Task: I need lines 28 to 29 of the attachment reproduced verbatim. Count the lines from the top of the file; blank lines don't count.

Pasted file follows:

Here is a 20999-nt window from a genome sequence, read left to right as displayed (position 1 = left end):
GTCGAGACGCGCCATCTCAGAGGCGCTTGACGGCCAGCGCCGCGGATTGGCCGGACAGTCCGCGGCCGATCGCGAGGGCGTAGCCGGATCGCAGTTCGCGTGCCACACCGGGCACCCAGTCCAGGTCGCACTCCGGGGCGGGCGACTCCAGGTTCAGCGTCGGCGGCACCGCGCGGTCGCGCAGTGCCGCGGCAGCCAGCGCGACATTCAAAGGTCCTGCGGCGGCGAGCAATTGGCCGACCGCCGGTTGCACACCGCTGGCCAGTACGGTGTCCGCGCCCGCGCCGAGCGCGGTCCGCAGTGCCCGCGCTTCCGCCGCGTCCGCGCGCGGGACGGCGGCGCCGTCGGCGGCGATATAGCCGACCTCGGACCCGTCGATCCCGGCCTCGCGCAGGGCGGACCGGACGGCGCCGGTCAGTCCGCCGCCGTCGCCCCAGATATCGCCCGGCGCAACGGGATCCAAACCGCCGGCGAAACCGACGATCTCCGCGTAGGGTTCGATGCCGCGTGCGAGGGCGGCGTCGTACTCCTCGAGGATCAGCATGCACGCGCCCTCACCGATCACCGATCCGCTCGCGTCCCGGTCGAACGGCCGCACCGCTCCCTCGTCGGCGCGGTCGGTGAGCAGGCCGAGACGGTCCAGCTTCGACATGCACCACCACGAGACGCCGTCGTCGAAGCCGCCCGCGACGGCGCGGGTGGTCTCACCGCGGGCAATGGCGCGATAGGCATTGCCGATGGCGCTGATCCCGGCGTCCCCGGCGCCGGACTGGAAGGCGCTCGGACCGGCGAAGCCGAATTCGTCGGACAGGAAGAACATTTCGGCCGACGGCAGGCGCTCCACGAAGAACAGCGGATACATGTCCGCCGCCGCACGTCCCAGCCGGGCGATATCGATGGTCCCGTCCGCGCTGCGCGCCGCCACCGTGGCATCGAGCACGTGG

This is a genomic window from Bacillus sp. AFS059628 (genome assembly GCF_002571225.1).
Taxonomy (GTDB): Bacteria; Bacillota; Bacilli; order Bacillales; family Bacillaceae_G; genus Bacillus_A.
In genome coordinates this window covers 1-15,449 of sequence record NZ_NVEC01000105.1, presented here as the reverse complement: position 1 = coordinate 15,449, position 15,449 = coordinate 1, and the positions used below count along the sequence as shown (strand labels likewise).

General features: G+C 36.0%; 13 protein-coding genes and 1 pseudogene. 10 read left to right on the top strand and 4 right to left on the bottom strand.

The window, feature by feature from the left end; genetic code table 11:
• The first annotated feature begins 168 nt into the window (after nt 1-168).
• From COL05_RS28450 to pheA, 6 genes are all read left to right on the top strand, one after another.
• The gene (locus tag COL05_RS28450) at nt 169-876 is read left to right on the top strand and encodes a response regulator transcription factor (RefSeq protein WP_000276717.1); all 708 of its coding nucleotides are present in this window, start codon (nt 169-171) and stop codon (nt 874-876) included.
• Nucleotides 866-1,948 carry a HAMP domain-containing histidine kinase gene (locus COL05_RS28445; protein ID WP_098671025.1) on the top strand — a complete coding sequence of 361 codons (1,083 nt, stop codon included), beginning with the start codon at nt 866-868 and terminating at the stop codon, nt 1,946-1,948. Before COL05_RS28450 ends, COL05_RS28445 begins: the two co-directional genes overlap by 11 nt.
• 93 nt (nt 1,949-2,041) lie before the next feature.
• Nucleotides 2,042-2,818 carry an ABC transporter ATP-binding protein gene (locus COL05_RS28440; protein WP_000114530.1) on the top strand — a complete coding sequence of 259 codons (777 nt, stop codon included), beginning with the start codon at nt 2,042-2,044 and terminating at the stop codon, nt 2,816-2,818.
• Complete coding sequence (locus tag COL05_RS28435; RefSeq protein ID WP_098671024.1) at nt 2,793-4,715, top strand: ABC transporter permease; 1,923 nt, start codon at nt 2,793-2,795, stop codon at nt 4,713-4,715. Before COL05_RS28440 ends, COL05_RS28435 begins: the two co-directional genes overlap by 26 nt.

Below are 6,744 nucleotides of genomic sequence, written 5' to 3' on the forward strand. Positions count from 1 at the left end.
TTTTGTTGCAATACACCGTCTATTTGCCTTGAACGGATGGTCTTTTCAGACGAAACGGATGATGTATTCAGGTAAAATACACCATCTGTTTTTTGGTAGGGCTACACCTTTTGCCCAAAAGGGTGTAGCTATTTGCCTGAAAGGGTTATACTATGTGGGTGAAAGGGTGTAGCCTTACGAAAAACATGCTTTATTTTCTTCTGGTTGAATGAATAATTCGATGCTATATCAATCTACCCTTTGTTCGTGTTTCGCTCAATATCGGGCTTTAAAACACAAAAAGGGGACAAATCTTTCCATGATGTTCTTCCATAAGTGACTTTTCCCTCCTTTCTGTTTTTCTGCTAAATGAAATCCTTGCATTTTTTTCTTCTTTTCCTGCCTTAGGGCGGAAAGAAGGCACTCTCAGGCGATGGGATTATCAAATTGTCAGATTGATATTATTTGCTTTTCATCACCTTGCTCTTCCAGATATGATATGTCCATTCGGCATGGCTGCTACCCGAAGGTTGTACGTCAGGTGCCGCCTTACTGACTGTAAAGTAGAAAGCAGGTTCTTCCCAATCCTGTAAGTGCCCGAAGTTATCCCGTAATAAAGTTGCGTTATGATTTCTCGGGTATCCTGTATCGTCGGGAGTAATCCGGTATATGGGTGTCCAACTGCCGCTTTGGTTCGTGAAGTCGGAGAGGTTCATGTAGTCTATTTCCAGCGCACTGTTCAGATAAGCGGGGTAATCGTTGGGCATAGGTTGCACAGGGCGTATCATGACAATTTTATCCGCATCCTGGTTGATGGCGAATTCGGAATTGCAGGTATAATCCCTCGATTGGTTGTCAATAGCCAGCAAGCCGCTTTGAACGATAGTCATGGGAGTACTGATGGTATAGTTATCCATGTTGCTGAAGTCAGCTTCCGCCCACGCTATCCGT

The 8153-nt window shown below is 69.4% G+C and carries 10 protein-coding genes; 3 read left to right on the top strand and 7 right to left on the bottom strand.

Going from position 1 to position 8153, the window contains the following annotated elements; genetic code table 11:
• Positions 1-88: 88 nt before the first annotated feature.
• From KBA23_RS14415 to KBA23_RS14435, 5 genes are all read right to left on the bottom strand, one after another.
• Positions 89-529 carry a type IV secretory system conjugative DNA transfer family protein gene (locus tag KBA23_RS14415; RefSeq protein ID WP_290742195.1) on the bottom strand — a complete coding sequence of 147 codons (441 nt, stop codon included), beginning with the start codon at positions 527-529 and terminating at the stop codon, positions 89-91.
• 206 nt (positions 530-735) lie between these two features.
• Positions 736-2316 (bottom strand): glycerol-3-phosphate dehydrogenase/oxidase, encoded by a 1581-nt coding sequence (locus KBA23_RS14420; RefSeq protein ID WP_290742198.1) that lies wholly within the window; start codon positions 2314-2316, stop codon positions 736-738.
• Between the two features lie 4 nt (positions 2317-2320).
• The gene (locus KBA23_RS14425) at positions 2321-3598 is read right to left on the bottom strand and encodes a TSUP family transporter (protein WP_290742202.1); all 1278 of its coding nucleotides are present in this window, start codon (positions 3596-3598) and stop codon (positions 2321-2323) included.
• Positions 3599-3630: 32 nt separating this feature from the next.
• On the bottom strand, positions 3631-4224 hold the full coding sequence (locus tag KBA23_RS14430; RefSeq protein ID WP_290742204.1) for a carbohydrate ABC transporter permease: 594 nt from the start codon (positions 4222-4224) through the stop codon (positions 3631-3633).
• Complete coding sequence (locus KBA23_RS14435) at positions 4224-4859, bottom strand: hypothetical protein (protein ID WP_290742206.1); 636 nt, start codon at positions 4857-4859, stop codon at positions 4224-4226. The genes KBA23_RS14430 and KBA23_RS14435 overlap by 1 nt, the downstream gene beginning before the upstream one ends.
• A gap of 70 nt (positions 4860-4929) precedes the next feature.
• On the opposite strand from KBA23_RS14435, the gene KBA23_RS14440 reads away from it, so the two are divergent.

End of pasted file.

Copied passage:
• Complete coding sequence (locus KBA23_RS14435) at positions 4224-4859, bottom strand: hypothetical protein (protein ID WP_290742206.1); 636 nt, start codon at positions 4857-4859, stop codon at positions 4224-4226. The genes KBA23_RS14430 and KBA23_RS14435 overlap by 1 nt, the downstream gene beginning before the upstream one ends.
• A gap of 70 nt (positions 4860-4929) precedes the next feature.